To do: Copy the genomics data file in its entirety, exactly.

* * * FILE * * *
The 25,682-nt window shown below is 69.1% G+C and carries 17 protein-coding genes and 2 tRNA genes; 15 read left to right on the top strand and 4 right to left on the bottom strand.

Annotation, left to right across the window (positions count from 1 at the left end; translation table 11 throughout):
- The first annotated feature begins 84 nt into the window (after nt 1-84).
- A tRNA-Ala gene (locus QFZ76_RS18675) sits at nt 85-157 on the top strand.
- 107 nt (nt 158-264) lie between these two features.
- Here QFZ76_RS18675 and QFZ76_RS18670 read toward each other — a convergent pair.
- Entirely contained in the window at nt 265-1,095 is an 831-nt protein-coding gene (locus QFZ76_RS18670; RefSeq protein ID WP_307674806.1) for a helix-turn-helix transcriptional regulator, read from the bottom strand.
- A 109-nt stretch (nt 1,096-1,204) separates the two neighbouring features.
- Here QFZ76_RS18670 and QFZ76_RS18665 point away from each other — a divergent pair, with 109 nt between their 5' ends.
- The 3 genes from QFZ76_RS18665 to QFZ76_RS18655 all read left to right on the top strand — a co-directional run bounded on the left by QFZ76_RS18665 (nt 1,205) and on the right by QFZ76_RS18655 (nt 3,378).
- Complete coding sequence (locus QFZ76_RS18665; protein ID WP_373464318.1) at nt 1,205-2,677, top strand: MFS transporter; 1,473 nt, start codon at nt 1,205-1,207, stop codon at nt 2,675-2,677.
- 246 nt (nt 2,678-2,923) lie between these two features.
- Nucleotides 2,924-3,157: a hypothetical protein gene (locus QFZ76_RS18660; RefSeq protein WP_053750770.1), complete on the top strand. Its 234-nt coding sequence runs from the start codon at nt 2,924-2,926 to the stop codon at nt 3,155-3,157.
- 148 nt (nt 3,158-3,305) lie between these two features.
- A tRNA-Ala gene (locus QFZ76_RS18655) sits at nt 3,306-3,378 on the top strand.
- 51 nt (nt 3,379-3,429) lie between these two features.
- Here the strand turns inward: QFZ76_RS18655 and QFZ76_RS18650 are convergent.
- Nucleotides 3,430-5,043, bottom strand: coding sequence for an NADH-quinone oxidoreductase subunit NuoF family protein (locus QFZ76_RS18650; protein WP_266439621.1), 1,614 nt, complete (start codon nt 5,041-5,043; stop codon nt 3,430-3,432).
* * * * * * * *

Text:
The 25,682-nt window shown below is 69.1% G+C and carries 17 protein-coding genes and 2 tRNA genes; 15 read left to right on the top strand and 4 right to left on the bottom strand.

Annotation, left to right across the window (positions count from 1 at the left end; translation table 11 throughout):
- The first annotated feature begins 84 nt into the window (after nt 1-84).
- A tRNA-Ala gene (locus QFZ76_RS18675) sits at nt 85-157 on the top strand.
- 107 nt (nt 158-264) lie between these two features.
- Here QFZ76_RS18675 and QFZ76_RS18670 read toward each other — a convergent pair.
- Entirely contained in the window at nt 265-1,095 is an 831-nt protein-coding gene (locus QFZ76_RS18670; RefSeq protein ID WP_307674806.1) for a helix-turn-helix transcriptional regulator, read from the bottom strand.
- A 109-nt stretch (nt 1,096-1,204) separates the two neighbouring features.
- Here QFZ76_RS18670 and QFZ76_RS18665 point away from each other — a divergent pair, with 109 nt between their 5' ends.
- The 3 genes from QFZ76_RS18665 to QFZ76_RS18655 all read left to right on the top strand — a co-directional run bounded on the left by QFZ76_RS18665 (nt 1,205) and on the right by QFZ76_RS18655 (nt 3,378).
- Complete coding sequence (locus QFZ76_RS18665; protein ID WP_373464318.1) at nt 1,205-2,677, top strand: MFS transporter; 1,473 nt, start codon at nt 1,205-1,207, stop codon at nt 2,675-2,677.
- 246 nt (nt 2,678-2,923) lie between these two features.
- Nucleotides 2,924-3,157: a hypothetical protein gene (locus QFZ76_RS18660; RefSeq protein WP_053750770.1), complete on the top strand. Its 234-nt coding sequence runs from the start codon at nt 2,924-2,926 to the stop codon at nt 3,155-3,157.
- 148 nt (nt 3,158-3,305) lie between these two features.
- A tRNA-Ala gene (locus QFZ76_RS18655) sits at nt 3,306-3,378 on the top strand.
- 51 nt (nt 3,379-3,429) lie between these two features.
- Here the strand turns inward: QFZ76_RS18655 and QFZ76_RS18650 are convergent.
- Nucleotides 3,430-5,043, bottom strand: coding sequence for an NADH-quinone oxidoreductase subunit NuoF family protein (locus QFZ76_RS18650; protein WP_266439621.1), 1,614 nt, complete (start codon nt 5,041-5,043; stop codon nt 3,430-3,432).